KNOXVILLE — Scott Studham has been named Chief Information Officer for the University of Tennessee, effective immediately, Executive Vice President David Millhorn announced.
Studham has been the CIO at Oak Ridge National Laboratory for the past four years. He also served as chief technology officer for the Center for Computational Sciences at ORNL, associate director for advanced computing at Pacific Northwest National Laboratory and information technology project manager for IBM at the National Weather Service.
In March 2008, Poore was named UT Vice President for Information Technology and CIO in a limited short-term appointment. Poore’s main responsibility was to start the reorganization of the University’s IT structure that has included consolidation for better efficiency and security.
For ORNL, Studham led an IT turnaround project that has just finished after achieving a set of goals for modernizing the application environment. At UT, Studham will be tasked with continuing the University’s IT reorganization and with beginning planning for the longer-term future of IT.
Millhorn thanked Poore for his efforts over the last year and said Studham will fill a critical need at the University.
“Jesse has done a wonderful job getting the reorganization up and running, and he has done so well ahead of schedule expectations,” Millhorn said. “Efficient and secure IT is crucial to an institution as large as UT, and it is vital to continue to have someone of Scott’s caliber leading what Jesse has started.”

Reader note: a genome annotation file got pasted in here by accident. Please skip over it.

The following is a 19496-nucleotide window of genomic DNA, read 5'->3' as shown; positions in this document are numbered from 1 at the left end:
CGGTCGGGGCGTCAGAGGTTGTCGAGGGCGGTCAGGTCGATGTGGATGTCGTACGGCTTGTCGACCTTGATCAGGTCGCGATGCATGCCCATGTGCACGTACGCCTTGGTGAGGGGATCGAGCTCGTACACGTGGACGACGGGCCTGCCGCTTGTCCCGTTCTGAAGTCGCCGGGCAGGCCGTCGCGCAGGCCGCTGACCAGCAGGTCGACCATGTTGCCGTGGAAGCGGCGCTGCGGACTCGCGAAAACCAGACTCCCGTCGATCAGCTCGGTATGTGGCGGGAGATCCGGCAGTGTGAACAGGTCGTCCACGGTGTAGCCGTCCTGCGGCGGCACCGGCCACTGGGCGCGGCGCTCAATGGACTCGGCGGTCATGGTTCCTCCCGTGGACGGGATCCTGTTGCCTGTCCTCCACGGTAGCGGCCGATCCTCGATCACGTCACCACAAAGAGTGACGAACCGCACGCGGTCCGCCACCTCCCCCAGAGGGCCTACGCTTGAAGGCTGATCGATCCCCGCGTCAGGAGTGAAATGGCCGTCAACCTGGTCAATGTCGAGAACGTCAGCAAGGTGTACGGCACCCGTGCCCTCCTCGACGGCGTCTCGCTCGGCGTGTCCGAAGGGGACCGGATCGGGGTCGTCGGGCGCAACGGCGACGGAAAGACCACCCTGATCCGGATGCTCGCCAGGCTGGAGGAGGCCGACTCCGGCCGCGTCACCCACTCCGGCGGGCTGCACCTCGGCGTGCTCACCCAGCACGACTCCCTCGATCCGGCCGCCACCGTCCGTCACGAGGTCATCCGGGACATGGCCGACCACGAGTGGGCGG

Studham earned a bachelor’s degree in chemistry at Washington State University and recently completed the Executive MBA program at UT Knoxville.
Six times in his career, Studham has been the program manager or architect for one of the world’s top ten supercomputers. He won the Institute of Electrical and Electronics Engineers (IEEE) Supercomputing Conference StorCloud Challenge award for the most innovative use of storage in 2004 and was named in 2003 a Computer World Honors Laureate, the Smithsonian Institute’s award for innovative technologies.
Poore returns to his previous post as professor of electrical engineering and computer science at UT Knoxville and as director of the UT-ORNL Science Alliance.
Poore said he has called on Studham often during the last year for advice on various technologies and trends for the future.
“While the university environment is very different from that of a national lab, I am confident that Scott will be very sensitive to the differences and learn quickly. I am delighted to hand this critical function over to Scott,” Poore said. “I also appreciate the opportunity I have enjoyed to serve the University in a special way.”
Studham said he looks forward to the challenges offered by the UT System and its campuses and institutes.
“The University accommodates much more variation than is possible in a national lab. That should be very refreshing and inviting of greater exploration. The students drive the technology at a university, and the leading-edge technology in the new Haslam Business Building is clear evidence that the faculty listen,” Studham said.
Gina Stafford, (865) 974-0741, firstname.lastname@example.org